A common misconception about dogs is that they only see in black and white. Part of this is because as scientists have reported, color just isn't that important in the day to day life of a dog. But dogs can see colors about as well as a red-green color-blind human.
Dogs are dichromats. This means they have two sets of cones in their eyes that can see color. Humans (and some closely-related primates) are trichromats. This means that humans have three sets of cones in their eyes that we use to differentiate color and details.
While dogs might have a harder time distinguishing between colors than people, their night vision lets them see in light approximately five times dimmer than humans.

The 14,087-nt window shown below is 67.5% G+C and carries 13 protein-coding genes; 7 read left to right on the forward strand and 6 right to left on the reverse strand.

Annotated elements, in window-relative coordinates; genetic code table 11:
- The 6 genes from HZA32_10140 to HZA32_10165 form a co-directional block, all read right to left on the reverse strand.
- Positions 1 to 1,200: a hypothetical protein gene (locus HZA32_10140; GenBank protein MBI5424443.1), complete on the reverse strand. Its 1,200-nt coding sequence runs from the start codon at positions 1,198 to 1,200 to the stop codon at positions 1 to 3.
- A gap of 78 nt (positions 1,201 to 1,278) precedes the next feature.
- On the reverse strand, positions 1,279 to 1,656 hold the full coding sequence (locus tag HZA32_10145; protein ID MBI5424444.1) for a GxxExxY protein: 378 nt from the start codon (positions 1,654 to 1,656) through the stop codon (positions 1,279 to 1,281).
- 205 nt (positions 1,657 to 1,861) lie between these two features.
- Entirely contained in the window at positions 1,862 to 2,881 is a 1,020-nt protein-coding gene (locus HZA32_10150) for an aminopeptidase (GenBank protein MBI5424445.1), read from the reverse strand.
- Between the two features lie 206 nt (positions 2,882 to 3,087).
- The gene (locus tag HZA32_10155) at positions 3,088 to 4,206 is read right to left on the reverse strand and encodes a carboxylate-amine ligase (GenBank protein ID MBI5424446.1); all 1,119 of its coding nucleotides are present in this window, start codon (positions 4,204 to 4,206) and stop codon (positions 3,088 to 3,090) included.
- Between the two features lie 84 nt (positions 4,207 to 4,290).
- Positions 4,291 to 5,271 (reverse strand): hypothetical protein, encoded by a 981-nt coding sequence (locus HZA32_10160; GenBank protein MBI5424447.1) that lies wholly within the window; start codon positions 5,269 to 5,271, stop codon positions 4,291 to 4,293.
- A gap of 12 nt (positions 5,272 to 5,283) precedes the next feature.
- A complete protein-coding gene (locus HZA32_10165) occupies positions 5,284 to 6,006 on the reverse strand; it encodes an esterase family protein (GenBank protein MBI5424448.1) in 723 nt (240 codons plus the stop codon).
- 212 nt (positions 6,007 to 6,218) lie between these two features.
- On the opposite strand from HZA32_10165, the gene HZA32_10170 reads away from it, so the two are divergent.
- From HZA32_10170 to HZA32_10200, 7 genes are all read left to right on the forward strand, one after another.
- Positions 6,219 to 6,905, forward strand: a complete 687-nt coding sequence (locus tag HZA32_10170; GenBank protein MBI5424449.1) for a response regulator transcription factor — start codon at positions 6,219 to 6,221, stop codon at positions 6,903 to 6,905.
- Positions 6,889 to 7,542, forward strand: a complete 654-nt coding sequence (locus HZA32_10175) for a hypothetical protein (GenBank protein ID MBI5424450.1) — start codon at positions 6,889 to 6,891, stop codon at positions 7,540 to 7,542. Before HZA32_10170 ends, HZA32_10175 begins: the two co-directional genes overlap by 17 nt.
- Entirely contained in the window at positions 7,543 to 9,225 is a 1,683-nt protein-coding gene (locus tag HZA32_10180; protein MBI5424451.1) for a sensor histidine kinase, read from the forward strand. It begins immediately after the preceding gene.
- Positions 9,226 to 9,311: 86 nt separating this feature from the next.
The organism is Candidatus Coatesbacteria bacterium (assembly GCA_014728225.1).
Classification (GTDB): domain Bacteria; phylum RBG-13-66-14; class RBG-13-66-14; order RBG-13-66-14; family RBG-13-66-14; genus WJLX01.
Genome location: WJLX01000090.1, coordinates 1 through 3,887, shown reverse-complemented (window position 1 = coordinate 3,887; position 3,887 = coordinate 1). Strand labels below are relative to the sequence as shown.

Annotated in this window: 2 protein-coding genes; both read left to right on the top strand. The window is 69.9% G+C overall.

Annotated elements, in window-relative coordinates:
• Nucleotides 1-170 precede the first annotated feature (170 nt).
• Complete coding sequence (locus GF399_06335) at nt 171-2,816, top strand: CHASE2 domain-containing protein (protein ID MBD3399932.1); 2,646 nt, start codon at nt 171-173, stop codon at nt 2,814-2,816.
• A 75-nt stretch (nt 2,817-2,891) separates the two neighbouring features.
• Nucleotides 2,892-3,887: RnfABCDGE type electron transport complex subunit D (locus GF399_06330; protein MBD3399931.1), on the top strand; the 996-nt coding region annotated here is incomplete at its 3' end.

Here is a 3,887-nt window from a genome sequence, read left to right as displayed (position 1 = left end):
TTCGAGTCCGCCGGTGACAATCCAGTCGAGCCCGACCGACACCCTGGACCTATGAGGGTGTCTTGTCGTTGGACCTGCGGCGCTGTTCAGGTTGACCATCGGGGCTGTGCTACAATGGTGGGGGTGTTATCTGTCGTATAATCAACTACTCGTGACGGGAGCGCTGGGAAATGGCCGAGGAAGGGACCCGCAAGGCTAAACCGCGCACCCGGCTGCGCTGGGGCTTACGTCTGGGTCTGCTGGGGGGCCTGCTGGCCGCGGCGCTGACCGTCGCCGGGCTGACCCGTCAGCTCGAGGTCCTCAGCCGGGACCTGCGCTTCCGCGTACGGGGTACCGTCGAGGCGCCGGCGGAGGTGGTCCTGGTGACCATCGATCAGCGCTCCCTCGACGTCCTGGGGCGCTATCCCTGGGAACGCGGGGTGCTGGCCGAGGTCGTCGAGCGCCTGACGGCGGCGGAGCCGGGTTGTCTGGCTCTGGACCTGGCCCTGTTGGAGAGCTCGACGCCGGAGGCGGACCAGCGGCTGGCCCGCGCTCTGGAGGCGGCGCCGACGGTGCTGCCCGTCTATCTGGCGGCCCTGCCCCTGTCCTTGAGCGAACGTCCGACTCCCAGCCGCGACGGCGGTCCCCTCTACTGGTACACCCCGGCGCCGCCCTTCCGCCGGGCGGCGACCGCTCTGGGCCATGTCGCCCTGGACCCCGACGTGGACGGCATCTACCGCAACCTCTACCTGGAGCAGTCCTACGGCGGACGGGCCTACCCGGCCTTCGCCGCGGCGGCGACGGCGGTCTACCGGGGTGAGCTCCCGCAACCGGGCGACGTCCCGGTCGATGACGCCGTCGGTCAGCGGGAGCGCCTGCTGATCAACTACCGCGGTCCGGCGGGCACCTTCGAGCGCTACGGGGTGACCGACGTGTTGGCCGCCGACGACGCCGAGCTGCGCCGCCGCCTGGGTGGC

Humans See Like This, Dogs See Like That
This is because dogs' retinas have many more rods than cones. And many more rods than humans. Rods are much more light-sensitive than cones. Another reason why dog's night vision is so good is the tapetum.
The tapetum is like a mirror in the back of the dog's eye. It reflects light that comes in. This allows them a second chance to perceive the light that comes in. It's always why their eyes look like they're glowing at night.
So don't feel bad that your dog has a hard time telling the difference between puce and pink during the day. It can see much, much more than you at night.
- "Can Dogs See Color?" Animal Planet. Accessed November 2, 2016.
- Lang, Becky. "Dogs See The World In Living Color." Discover Magazine. July 17, 2013. Accessed November 2, 2016.
- University of Wisconsin - Madison. "How Well Do Dogs See At Night?." ScienceDaily. Accessed November 2, 2016.
- Stromberg, Joseph. "New Study Shows That Dogs Use Color Vision After All." Smithsonian.com. July 17, 2013. Accessed November 2, 2016.
- Wolchover, Natalie. "How Do Dogs See The World?" Live Science. June 26, 2012. Accessed November 2, 2016.